The third myth, that of the self-made man, has also persisted since Jacksonian times. When Americans are asked in polls whether success or failure is more a matter of individual control or forces outside one's control, they are more likely to say the power lies with the individual. Zakaras argues that this meritocratic perspective, which sets Americans apart from Europeans, has harsh political consequences: It leads affluent people to believe that they deserve everything they have and that any effort to create a more egalitarian society is unfair because it rewards the undeserving. "I think we have a harder time than many other affluent democracies in adopting common-sense policies designed to promote the public good, policies that demand some measure of shared sacrifice," he says.
A major theme in the book is the relationship between individualism and race, particularly in terms of white supremacy. "The languages of personal freedom were continually used to reinforce racial hierarchy during the Jacksonian period, and that's been another important legacy," Zakaras says. "The hero of these three myths was almost always a white man, and most white men at the time believed that their own personal freedom included the right to dominate and control others-including women and people of color." They tended to see the pursuit of racial and gender equality as an attack on their God-given entitlement to do as they pleased.
Another important theme in the book is utopianism. In the 19th century, Americans tended to believe that the old world was corrupt and defined by authority, and that the new world represented a new start for humanity unleashed from repressive aristocratic constraints. This story of living in a classless society free from arbitrary limitations has remained part of our society for more than two centuries. "But the more you're attached to this story, that individuals can be whoever they want to be and go wherever they want to go," Zakaras says, "the more challenging it is for you to consider any alternative way of thinking about America." One of the reasons so many Americans are viscerally resistant to the lessons of critical race theory, Zakaras suggests, is that it bluntly challenges this mythologized vision of the nation and its history.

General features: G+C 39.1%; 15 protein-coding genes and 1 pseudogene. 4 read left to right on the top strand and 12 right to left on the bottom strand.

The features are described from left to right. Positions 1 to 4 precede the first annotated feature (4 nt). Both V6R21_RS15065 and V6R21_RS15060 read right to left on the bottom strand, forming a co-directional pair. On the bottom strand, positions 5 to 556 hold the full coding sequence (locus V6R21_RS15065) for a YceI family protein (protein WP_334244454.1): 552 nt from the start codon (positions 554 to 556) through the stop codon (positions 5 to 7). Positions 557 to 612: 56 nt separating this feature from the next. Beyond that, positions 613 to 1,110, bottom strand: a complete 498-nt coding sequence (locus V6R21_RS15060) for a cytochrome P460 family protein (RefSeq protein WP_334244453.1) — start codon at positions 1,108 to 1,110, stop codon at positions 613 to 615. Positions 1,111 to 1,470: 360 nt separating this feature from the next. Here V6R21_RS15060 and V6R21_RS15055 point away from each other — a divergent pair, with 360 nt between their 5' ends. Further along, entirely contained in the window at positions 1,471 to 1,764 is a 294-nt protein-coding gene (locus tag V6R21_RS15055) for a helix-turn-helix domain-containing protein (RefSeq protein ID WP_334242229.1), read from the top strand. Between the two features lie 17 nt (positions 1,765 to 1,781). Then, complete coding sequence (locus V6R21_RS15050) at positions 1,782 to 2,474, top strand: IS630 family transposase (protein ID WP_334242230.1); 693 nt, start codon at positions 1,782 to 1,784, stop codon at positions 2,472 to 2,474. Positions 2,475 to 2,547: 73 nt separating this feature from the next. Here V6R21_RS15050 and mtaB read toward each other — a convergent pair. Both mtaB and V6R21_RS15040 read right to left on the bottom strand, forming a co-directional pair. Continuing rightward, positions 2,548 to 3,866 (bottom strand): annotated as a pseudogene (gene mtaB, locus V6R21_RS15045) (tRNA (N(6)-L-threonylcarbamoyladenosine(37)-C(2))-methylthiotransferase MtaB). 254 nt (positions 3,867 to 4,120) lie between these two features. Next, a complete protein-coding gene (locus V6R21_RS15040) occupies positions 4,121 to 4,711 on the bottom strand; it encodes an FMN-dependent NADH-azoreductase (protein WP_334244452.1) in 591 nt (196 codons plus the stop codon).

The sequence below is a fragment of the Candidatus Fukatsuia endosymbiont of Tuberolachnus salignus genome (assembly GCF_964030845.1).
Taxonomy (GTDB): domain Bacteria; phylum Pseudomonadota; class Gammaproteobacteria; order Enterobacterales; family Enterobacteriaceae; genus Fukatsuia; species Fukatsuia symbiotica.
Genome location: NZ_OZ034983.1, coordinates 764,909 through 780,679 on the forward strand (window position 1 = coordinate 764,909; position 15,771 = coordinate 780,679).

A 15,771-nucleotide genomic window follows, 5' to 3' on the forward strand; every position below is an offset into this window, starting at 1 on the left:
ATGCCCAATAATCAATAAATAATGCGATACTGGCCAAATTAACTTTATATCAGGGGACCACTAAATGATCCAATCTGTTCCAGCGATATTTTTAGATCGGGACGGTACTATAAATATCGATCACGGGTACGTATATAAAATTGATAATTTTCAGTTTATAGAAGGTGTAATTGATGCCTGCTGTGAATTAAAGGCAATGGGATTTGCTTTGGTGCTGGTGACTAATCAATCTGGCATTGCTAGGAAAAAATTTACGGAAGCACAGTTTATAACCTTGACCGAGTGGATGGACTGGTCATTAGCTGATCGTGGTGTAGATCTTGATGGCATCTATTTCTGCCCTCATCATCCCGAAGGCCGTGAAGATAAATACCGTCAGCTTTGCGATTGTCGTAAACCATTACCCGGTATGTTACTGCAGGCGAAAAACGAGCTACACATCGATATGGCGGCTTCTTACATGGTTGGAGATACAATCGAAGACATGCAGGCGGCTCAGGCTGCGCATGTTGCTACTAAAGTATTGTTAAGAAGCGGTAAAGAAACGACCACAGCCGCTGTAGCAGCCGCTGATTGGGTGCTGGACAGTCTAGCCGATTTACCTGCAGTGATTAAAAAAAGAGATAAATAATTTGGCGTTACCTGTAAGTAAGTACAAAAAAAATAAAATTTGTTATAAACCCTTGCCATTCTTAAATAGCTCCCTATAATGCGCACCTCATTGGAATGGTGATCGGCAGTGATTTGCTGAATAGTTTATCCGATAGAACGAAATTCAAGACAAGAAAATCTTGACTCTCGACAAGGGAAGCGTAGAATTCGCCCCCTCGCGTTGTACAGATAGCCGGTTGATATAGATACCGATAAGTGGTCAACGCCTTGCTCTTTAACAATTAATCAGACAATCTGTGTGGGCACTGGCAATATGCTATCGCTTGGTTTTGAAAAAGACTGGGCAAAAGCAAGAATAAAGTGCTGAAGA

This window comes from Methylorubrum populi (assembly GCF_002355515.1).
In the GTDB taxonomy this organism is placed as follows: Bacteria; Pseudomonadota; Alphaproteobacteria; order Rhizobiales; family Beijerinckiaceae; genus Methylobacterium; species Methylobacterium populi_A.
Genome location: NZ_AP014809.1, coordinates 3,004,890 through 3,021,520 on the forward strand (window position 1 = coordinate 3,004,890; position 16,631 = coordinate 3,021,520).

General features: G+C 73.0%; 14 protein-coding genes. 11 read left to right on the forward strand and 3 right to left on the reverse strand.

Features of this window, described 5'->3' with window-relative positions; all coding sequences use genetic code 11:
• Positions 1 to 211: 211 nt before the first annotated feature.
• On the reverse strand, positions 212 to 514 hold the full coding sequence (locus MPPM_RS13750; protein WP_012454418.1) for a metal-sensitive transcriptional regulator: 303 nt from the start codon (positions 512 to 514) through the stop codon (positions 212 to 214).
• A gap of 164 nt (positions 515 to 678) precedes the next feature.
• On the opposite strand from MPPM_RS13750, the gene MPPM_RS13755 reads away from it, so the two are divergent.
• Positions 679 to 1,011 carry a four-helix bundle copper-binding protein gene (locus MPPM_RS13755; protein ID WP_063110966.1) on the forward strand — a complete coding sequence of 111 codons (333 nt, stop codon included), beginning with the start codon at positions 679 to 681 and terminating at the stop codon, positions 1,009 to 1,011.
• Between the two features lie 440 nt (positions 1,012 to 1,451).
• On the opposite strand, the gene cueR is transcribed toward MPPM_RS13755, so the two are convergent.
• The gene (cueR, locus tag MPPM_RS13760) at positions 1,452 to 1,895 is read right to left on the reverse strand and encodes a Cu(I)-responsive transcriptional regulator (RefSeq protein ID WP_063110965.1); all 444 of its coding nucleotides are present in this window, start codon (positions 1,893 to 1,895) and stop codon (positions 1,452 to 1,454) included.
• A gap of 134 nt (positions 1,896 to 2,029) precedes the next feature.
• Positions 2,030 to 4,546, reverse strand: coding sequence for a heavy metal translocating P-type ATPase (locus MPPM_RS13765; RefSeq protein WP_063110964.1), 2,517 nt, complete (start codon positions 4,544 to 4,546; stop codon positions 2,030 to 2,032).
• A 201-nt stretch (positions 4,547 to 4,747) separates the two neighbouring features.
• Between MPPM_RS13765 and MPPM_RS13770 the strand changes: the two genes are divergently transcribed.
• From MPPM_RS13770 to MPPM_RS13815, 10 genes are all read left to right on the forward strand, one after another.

Zakaras notes that he is not out to condemn American individualism outright. He says that the language of personal freedom is quite adaptable, and that "we need to lay claim to it in ways that would press toward a more socially equal society." In the book, he cites how the Abolitionists in the Jacksonian era were able to do just that. "They used the languages of personal liberty and expansive individual rights to press for not just the end of slavery and anti-discrimination measures in the North, but also a pretty broad vision of what it would mean to be free." He adds that the languages of personal independence also were used throughout much of the 19th century to criticize rising economic inequality.
We don't have to abandon the language of individualism altogether, Zakaras stresses, even if we're frustrated by the ways in which freedom is used in our current discourse-in fact, we shouldn't. Individualism runs deep in the American psyche, and those who are able to harness it gain an important political advantage. "It's not about rejecting individualism altogether; it's about understanding its complexity and the ways in which we can make use of it more productively," he says. With this book, Zakaras has provided an excellent first step on the path toward doing just that.